In the Netherlands, investors created ‘Platform Living Wage Financials’ to encourage and monitor companies to pay a living wage in their supply chains. Its first assessment report focused on the apparel and footwear industry. In the UK, NGO ShareAction, with investor support, created the Workforce Disclosure Initiative, focused on improving data from listed companies on how they manage workers in their direct operations and in their supply chains.
Both rely on voluntary involvement. Swedish fashion giant H&M engaged with both initiatives and is now under scrutiny for allegedly not paying garment workers in Bangladesh.
In a statement to RI, H&M said: “We take delivery of, and pay for, already-produced goods, as well as goods in production, if delivered within a reasonable timeframe. We are fulfilling our payments for delivered goods in accordance with contracts, on time and at the originally agreed price. While the full implications of COVID-19 are yet to be experienced, we will tackle challenges today and in the future, together with our suppliers – they are our business partners and we all depend on having a viable and sustainable textile industry going forward.”
But comparing news reports and social media from the ground with these official statements makes for an unclear picture. Reportedly, fashion retailers Zara, H&M, Nike, Gap, Levi’s and more have cancelled orders from garment suppliers because of the pandemic, impacting workers. Popular reality TV star Kylie Jenner has come under serious fire for reportedly not paying garment workers in Bangladesh – an allegation she denies.
ShareAction has tweeted that human rights abuse in the fast-fashion industry has been an open secret for years. James Coldwell, Programme Lead at ShareAction’s Workforce Disclosure Initiative, says it plans to convene a new drive on the issue after requests from investor members.
Investors engaging with workforce
Earlier this year, as Covid-19 escalated, the Interfaith Center on Corporate Responsibility (ICCR), which represents around 300 institutional investors, devised a set of steps it wanted apparel and footwear companies to take, including continuing to pay suppliers despite the pandemic.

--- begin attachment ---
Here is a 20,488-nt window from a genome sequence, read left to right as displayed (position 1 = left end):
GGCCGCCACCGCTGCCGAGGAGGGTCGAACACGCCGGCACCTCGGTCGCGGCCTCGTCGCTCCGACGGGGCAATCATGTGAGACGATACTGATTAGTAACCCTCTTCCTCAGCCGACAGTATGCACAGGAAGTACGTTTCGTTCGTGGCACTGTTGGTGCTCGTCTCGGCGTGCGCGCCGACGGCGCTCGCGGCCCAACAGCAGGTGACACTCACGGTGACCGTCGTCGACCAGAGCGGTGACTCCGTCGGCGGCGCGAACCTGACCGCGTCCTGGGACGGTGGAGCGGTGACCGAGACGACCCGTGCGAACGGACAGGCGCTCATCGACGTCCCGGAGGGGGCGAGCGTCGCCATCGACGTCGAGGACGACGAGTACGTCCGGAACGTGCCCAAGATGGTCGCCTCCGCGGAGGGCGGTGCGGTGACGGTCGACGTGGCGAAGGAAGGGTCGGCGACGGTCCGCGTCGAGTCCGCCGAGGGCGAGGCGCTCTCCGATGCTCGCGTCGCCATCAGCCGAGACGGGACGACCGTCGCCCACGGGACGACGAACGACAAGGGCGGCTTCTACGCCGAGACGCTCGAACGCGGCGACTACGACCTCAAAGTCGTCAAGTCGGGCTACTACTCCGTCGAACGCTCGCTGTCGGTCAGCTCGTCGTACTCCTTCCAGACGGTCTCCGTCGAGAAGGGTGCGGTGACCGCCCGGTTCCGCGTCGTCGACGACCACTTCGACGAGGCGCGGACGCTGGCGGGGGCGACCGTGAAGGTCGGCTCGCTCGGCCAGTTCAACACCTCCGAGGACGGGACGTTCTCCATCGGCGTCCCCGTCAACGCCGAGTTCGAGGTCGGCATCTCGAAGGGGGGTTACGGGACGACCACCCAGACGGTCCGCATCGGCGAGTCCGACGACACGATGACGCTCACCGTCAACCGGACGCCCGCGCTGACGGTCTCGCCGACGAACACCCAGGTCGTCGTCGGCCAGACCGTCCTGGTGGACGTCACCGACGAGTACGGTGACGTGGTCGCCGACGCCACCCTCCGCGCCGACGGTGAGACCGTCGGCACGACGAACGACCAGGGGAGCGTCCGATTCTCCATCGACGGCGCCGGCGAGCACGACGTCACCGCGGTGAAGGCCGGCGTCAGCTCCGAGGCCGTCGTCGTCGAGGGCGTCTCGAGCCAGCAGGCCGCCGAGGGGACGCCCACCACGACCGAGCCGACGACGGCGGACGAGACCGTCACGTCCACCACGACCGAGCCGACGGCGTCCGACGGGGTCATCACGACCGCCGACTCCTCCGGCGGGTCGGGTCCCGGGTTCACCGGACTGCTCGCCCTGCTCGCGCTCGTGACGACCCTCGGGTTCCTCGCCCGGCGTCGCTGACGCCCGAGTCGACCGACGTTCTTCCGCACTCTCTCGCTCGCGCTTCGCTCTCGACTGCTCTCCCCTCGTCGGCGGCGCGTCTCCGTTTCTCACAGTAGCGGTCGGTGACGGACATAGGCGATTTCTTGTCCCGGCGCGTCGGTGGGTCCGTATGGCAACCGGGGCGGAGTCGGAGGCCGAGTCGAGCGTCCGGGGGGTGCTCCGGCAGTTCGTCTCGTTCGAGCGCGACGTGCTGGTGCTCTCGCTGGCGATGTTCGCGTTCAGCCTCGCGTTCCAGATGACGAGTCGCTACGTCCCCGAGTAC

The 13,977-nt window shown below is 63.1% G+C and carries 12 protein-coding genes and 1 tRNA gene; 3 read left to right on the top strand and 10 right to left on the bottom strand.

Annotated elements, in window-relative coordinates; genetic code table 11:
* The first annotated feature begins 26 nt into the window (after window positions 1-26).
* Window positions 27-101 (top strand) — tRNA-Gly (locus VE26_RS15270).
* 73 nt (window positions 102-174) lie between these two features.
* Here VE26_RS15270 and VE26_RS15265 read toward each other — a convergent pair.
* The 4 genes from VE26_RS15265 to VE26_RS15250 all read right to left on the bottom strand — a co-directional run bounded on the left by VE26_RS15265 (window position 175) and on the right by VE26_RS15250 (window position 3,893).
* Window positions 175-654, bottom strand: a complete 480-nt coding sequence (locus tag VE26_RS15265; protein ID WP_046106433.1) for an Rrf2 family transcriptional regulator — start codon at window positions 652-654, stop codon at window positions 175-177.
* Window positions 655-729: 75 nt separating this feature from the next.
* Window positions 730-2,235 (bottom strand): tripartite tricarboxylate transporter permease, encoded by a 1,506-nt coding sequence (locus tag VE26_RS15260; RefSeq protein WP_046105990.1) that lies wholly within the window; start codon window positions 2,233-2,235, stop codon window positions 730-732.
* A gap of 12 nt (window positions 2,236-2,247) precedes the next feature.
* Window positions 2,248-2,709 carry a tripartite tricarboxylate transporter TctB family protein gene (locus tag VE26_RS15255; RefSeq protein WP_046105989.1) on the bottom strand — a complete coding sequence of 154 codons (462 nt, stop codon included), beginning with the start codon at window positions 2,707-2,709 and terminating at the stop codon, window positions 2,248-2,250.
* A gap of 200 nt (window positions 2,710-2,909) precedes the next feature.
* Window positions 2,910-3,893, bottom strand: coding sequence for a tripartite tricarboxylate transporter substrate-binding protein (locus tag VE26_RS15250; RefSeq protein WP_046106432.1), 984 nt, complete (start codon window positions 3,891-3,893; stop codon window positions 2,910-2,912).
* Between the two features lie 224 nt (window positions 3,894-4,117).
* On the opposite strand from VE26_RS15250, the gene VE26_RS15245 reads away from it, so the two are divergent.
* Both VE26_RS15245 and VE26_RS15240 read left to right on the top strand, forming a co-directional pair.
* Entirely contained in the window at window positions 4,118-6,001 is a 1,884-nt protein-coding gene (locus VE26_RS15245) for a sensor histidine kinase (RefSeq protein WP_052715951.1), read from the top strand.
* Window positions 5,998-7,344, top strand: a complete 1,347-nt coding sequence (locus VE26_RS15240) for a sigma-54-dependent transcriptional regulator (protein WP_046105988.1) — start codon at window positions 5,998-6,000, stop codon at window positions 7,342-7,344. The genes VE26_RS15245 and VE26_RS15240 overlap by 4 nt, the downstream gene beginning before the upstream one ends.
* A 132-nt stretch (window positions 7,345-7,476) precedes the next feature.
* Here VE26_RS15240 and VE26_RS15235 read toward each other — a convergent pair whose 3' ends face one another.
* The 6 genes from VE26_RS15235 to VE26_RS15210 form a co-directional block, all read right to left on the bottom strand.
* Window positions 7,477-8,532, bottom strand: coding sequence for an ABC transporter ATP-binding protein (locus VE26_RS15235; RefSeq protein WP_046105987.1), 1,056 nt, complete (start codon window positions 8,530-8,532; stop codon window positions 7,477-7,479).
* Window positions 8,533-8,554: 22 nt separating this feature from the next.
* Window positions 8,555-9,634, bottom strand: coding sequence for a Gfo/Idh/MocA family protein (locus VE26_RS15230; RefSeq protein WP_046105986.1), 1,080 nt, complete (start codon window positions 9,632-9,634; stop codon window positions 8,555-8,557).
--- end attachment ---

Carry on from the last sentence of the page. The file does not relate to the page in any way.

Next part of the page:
At the time, H&M was applauded by ICCR for committing to pay their suppliers in full for orders. David Schilling, ICCR Senior Programme Director, says it has a meeting coming up with H&M, where it will raise issues recently reported in the press and on social media.
Fiona Reynolds, Chief Executive of the Principles for Responsible Investment, chaired a commission on modern slavery and human trafficking, and says investors have a responsibility to people in garment supply chains.
“The Business and Human Rights Resource Centre recently really focused on the garment sector, which has a big issue of not paying suppliers,” she tells RI. “They conducted a survey of 35 fashion brands and 14 made no public commitment to pay for orders that were completed.”
“In March and April some companies were still helping suppliers access loans. But while companies have made these commitments, we’re still seeing large protests in countries like Cambodia and Bangladesh where workers are just not being paid. A lot of companies have also delayed payments, extending their usual payment time to suppliers.”
Reynolds says investors need to have a better understanding of what is happening in companies’ supply chains.
Tom Powdrill, Head of Stewardship at the UK-based Pensions and Investment Research Consultants, says a key issue is that investors do not talk directly to the workforce. “Investors will engage with companies about labour issues and they won't even talk to the workforce themselves, or the unions. And that seems to me an entirely outmoded way of looking at these issues. You cannot get a good sense for how a company is managing its workforce, unless you talk to the workforce.”
There are emerging reports that many companies, including fashion retailers, are exposed to slave labour in the Uighur region in China – home to a Muslim ethnic minority that has been subject to high-profile persecution, which some experts have described as “genocide”.
ICCR’s list of requests for the apparel and footwear sector during Covid-19 includes one around preventing sourcing or production connected to the Xinjiang Uighur Autonomous Region. Schilling says it is putting together a guide for investors and companies on these issues shortly.